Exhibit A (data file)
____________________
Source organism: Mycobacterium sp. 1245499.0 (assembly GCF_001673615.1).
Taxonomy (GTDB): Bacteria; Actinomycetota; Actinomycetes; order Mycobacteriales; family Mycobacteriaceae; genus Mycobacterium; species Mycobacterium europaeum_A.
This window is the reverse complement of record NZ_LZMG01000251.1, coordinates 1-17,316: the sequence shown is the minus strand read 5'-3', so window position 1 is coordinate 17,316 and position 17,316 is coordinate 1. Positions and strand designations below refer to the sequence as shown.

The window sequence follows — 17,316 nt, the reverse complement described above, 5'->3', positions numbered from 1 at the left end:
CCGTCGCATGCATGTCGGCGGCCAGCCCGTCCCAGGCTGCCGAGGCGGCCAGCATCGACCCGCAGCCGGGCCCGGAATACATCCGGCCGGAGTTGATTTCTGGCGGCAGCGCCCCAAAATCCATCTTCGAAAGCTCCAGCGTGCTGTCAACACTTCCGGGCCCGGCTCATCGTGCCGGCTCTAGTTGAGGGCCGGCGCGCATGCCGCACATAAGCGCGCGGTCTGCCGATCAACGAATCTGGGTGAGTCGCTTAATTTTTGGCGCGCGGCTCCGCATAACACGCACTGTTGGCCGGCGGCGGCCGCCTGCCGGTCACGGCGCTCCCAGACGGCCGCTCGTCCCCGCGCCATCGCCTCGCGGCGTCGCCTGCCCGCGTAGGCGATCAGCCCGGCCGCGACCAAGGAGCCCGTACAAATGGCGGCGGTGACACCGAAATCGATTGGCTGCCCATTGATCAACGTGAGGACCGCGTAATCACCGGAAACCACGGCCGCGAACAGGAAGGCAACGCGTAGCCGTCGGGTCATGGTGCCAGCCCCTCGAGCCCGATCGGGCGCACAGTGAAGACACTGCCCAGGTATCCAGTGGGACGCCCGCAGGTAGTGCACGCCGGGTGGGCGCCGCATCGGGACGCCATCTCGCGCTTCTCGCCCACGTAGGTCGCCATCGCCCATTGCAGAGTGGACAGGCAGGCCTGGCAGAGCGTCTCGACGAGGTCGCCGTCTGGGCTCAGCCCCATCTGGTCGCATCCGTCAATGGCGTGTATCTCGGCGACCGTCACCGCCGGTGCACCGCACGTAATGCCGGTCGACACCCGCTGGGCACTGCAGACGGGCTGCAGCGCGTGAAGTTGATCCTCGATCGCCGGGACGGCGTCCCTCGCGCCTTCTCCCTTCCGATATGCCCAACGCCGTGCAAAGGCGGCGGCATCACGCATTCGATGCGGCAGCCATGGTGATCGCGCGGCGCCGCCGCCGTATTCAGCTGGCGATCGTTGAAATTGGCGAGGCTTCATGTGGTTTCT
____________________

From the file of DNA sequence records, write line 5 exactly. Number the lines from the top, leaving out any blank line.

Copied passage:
CCGTCGCATGCATGTCGGCGGCCAGCCCGTCCCAGGCTGCCGAGGCGGCCAGCATCGACCCGCAGCCGGGCCCGGAATACATCCGGCCGGAGTTGATTTCTGGCGGCAGCGCCCCAAAATCCATCTTCGAAAGCTCCAGCGTGCTGTCAACACTTCCGGGCCCGGCTCATCGTGCCGGCTCTAGTTGAGGGCCGGCGCGCATGCCGCACATAAGCGCGCGGTCTGCCGATCAACGAATCTGGGTGAGTCGCTTAATTTTTGGCGCGCGGCTCCGCATAACACGCACTGTTGGCCGGCGGCGGCCGCCTGCCGGTCACGGCGCTCCCAGACGGCCGCTCGTCCCCGCGCCATCGCCTCGCGGCGTCGCCTGCCCGCGTAGGCGATCAGCCCGGCCGCGACCAAGGAGCCCGTACAAATGGCGGCGGTGACACCGAAATCGATTGGCTGCCCATTGATCAACGTGAGGACCGCGTAATCACCGGAAACCACGGCCGCGAACAGGAAGGCAACGCGTAGCCGTCGGGTCATGGTGCCAGCCCCTCGAGCCCGATCGGGCGCACAGTGAAGACACTGCCCAGGTATCCAGTGGGACGCCCGCAGGTAGTGCACGCCGGGTGGGCGCCGCATCGGGACGCCATCTCGCGCTTCTCGCCCACGTAGGTCGCCATCGCCCATTGCAGAGTGGACAGGCAGGCCTGGCAGAGCGTCTCGACGAGGTCGCCGTCTGGGCTCAGCCCCATCTGGTCGCATCCGTCAATGGCGTGTATCTCGGCGACCGTCACCGCCGGTGCACCGCACGTAATGCCGGTCGACACCCGCTGGGCACTGCAGACGGGCTGCAGCGCGTGAAGTTGATCCTCGATCGCCGGGACGGCGTCCCTCGCGCCTTCTCCCTTCCGATATGCCCAACGCCGTGCAAAGGCGGCGGCATCACGCATTCGATGCGGCAGCCATGGTGATCGCGCGGCGCCGCCGCCGTATTCAGCTGGCGATCGTTGAAATTGGCGAGGCTTCATGTGGTTTCT